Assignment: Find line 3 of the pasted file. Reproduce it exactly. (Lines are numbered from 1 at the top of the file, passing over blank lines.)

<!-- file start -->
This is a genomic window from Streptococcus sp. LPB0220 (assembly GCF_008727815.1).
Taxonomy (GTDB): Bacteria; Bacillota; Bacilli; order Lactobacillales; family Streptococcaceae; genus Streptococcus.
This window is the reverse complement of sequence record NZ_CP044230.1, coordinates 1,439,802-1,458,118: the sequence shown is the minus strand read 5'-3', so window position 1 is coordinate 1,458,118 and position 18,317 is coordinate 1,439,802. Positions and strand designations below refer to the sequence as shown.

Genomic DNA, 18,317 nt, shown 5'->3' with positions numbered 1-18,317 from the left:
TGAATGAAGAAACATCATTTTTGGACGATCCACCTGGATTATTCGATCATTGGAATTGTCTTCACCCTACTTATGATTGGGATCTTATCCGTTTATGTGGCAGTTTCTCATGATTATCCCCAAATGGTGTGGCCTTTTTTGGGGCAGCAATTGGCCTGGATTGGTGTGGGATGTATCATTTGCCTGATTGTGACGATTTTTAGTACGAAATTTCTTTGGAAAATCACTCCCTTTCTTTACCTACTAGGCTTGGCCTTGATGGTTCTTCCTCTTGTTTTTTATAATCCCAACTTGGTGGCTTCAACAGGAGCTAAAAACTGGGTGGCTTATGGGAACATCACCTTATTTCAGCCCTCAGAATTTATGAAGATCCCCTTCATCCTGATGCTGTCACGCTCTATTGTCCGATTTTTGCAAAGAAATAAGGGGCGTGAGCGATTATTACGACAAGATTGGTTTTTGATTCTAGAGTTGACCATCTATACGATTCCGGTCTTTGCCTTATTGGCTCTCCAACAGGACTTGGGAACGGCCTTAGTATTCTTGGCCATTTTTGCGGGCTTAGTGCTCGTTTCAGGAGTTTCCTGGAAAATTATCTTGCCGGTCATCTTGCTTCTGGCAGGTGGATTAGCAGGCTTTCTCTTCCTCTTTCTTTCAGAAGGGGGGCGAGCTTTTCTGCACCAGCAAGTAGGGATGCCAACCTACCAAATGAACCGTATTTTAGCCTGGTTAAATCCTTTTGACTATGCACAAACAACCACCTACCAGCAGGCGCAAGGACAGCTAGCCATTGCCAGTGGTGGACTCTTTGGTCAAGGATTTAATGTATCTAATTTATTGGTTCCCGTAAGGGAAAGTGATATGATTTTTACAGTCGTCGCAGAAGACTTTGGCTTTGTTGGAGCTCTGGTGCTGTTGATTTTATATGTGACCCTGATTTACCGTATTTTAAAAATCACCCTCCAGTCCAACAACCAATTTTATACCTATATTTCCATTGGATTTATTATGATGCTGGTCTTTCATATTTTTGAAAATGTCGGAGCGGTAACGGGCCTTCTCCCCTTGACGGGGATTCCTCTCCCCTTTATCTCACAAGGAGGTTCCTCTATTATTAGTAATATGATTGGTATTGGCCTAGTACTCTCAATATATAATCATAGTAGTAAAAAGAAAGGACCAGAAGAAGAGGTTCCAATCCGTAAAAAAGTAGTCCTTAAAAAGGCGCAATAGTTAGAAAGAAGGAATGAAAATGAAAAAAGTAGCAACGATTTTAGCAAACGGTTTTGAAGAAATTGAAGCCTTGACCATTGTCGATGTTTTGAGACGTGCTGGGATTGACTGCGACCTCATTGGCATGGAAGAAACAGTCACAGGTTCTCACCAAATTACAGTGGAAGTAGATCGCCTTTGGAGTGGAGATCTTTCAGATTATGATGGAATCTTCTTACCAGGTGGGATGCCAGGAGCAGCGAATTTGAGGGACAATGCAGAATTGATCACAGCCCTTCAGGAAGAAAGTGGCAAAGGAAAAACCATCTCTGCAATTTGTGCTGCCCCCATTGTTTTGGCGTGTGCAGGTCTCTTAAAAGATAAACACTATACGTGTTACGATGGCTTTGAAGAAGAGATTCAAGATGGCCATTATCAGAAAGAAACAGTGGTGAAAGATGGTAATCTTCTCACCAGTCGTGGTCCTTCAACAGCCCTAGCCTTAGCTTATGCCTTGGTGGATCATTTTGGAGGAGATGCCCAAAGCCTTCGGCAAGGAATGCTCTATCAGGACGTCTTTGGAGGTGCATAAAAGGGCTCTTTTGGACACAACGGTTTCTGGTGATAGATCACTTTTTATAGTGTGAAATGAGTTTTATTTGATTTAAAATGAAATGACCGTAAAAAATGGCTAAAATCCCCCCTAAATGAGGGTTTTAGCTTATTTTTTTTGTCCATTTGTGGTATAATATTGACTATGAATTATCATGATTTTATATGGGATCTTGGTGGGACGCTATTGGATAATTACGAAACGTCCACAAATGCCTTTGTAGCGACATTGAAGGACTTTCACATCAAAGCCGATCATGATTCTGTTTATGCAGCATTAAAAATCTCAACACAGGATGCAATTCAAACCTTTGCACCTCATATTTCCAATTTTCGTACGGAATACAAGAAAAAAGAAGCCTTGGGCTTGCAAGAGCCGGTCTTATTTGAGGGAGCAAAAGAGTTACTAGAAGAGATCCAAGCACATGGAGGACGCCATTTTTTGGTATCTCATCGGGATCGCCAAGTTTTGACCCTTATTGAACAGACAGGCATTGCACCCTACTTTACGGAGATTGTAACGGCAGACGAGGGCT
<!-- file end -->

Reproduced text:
This window is the reverse complement of sequence record NZ_CP044230.1, coordinates 1,439,802-1,458,118: the sequence shown is the minus strand read 5'-3', so window position 1 is coordinate 1,458,118 and position 18,317 is coordinate 1,439,802. Positions and strand designations below refer to the sequence as shown.